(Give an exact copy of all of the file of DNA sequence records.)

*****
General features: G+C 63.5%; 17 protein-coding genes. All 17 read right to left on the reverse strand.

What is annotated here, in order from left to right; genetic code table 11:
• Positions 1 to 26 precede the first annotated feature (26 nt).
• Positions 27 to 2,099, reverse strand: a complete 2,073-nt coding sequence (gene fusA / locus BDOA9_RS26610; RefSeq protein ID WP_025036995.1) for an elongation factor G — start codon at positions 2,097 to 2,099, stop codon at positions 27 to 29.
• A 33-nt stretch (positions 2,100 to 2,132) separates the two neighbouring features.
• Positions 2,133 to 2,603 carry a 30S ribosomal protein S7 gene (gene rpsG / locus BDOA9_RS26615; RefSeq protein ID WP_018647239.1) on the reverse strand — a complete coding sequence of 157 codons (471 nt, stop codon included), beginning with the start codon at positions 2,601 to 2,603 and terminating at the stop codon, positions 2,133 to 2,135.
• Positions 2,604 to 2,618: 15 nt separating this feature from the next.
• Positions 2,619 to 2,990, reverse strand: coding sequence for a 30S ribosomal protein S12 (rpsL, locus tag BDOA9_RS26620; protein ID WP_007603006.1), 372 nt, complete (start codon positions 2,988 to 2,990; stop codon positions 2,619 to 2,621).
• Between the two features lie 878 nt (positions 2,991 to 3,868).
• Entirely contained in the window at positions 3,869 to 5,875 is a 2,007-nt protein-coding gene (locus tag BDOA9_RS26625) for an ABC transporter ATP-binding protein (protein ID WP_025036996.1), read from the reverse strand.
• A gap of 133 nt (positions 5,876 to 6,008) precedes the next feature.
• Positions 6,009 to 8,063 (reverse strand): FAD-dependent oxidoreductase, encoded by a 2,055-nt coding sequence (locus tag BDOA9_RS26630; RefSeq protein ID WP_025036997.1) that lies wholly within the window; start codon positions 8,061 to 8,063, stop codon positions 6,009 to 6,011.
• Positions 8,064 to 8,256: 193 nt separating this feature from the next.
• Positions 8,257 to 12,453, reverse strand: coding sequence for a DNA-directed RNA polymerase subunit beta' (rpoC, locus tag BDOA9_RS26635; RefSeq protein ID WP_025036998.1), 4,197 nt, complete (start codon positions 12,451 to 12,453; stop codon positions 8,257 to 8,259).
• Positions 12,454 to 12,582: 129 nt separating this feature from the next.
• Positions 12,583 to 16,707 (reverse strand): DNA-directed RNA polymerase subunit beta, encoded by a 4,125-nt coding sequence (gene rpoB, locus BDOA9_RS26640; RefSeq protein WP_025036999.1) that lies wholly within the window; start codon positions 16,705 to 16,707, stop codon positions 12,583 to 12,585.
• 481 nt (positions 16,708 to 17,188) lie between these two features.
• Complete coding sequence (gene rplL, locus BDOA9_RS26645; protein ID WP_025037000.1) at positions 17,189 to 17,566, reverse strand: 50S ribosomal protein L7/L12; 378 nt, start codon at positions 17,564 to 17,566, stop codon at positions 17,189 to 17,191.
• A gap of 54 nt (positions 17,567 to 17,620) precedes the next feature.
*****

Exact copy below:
General features: G+C 63.5%; 17 protein-coding genes. All 17 read right to left on the reverse strand.

What is annotated here, in order from left to right; genetic code table 11:
• Positions 1 to 26 precede the first annotated feature (26 nt).
• Positions 27 to 2,099, reverse strand: a complete 2,073-nt coding sequence (gene fusA / locus BDOA9_RS26610; RefSeq protein ID WP_025036995.1) for an elongation factor G — start codon at positions 2,097 to 2,099, stop codon at positions 27 to 29.
• A 33-nt stretch (positions 2,100 to 2,132) separates the two neighbouring features.
• Positions 2,133 to 2,603 carry a 30S ribosomal protein S7 gene (gene rpsG / locus BDOA9_RS26615; RefSeq protein ID WP_018647239.1) on the reverse strand — a complete coding sequence of 157 codons (471 nt, stop codon included), beginning with the start codon at positions 2,601 to 2,603 and terminating at the stop codon, positions 2,133 to 2,135.
• Positions 2,604 to 2,618: 15 nt separating this feature from the next.
• Positions 2,619 to 2,990, reverse strand: coding sequence for a 30S ribosomal protein S12 (rpsL, locus tag BDOA9_RS26620; protein ID WP_007603006.1), 372 nt, complete (start codon positions 2,988 to 2,990; stop codon positions 2,619 to 2,621).
• Between the two features lie 878 nt (positions 2,991 to 3,868).
• Entirely contained in the window at positions 3,869 to 5,875 is a 2,007-nt protein-coding gene (locus tag BDOA9_RS26625) for an ABC transporter ATP-binding protein (protein ID WP_025036996.1), read from the reverse strand.
• A gap of 133 nt (positions 5,876 to 6,008) precedes the next feature.
• Positions 6,009 to 8,063 (reverse strand): FAD-dependent oxidoreductase, encoded by a 2,055-nt coding sequence (locus tag BDOA9_RS26630; RefSeq protein ID WP_025036997.1) that lies wholly within the window; start codon positions 8,061 to 8,063, stop codon positions 6,009 to 6,011.
• Positions 8,064 to 8,256: 193 nt separating this feature from the next.
• Positions 8,257 to 12,453, reverse strand: coding sequence for a DNA-directed RNA polymerase subunit beta' (rpoC, locus tag BDOA9_RS26635; RefSeq protein ID WP_025036998.1), 4,197 nt, complete (start codon positions 12,451 to 12,453; stop codon positions 8,257 to 8,259).
• Positions 12,454 to 12,582: 129 nt separating this feature from the next.
• Positions 12,583 to 16,707 (reverse strand): DNA-directed RNA polymerase subunit beta, encoded by a 4,125-nt coding sequence (gene rpoB, locus BDOA9_RS26640; RefSeq protein WP_025036999.1) that lies wholly within the window; start codon positions 16,705 to 16,707, stop codon positions 12,583 to 12,585.
• 481 nt (positions 16,708 to 17,188) lie between these two features.
• Complete coding sequence (gene rplL, locus BDOA9_RS26645; protein ID WP_025037000.1) at positions 17,189 to 17,566, reverse strand: 50S ribosomal protein L7/L12; 378 nt, start codon at positions 17,564 to 17,566, stop codon at positions 17,189 to 17,191.
• A gap of 54 nt (positions 17,567 to 17,620) precedes the next feature.